Bombardier has flown its first Global 8000 prototype as the airframer looks to keep the new jet on track for service entry in the latter half of 2025.
Launched at EBACE last year, the 8,000nm (14,800km)-range twinjet builds on the current Global 7500, using the same wing, fuselage and GE Aerospace Passport engines.
Although Bombardier has already flown a modified version of its FTV1 test aircraft, the recent sortie shows the programme continuing to make progress.
Stephen McCullough, senior vice-president of engineering and product development, speaking at EBACE on 22 May, said the milestone took place “last week” and the aircraft performed flawlessly.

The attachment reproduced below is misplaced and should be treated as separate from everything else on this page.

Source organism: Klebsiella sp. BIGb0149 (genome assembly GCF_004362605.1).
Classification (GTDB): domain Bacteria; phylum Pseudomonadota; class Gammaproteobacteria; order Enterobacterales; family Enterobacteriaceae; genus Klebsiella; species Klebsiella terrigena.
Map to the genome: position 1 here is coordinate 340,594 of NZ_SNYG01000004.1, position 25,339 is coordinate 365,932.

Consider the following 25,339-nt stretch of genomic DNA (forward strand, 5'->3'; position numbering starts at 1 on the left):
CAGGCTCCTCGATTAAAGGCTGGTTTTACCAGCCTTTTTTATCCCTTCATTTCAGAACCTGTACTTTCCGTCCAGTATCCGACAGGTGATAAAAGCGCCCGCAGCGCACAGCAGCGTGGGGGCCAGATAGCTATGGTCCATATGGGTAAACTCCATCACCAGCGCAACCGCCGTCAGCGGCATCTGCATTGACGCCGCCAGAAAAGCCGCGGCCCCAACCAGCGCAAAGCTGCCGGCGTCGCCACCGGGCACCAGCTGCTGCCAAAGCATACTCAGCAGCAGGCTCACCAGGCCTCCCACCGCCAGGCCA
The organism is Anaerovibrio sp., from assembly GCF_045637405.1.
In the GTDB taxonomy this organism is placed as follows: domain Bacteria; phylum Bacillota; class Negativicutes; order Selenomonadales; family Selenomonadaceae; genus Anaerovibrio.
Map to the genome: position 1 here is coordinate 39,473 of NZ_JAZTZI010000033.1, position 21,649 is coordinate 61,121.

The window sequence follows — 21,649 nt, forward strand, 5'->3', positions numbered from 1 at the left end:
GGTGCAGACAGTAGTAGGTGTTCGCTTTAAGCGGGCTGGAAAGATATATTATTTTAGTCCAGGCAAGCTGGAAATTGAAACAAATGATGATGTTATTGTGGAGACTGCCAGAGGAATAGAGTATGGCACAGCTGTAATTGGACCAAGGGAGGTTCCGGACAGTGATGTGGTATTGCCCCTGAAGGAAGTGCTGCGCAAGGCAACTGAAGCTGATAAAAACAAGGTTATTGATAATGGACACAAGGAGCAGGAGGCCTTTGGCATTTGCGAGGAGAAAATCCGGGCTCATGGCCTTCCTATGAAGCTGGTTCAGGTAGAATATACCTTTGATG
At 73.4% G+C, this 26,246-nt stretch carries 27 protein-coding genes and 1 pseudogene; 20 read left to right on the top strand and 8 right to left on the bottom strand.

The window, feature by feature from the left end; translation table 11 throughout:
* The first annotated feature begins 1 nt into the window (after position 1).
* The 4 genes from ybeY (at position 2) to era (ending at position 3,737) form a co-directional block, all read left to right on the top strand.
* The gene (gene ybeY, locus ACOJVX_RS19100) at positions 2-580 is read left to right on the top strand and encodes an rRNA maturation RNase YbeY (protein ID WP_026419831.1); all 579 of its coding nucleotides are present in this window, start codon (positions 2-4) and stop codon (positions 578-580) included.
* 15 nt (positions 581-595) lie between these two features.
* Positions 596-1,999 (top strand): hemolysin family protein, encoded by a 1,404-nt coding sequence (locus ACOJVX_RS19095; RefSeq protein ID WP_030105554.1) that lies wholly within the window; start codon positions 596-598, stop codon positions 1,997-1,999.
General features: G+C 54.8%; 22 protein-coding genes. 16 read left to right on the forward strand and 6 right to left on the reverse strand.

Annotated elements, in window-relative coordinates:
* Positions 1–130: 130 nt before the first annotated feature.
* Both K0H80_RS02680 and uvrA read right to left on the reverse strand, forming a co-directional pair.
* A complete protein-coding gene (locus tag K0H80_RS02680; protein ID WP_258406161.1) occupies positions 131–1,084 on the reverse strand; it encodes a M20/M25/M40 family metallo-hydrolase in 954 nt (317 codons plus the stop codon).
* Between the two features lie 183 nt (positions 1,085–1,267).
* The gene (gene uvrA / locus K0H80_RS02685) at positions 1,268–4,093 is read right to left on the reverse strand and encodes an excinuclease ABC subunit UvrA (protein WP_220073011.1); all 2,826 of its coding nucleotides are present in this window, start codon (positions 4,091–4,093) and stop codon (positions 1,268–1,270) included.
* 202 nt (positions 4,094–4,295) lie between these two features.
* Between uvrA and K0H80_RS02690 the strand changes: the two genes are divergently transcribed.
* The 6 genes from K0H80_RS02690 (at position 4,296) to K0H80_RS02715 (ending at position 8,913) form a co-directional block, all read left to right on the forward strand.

“On the first day of testing it conducted a flight of more than 7.1 hours,” he says.
“We are fully on track for a successful service entry in the second part of 2025,” he adds, noting that the airframer is “confident of meeting its performance commitments”, carrying 19 passengers at speeds of up to Mach 0.94 – up to 1.3% faster than the Global 7500’s M0.925 maximum.
Changes between the two aircraft include modifications to the control software for the Passport engines and the carriage of more fuel to boost range.
Bombardier has previously indicated it would use a single prototype for the test campaign.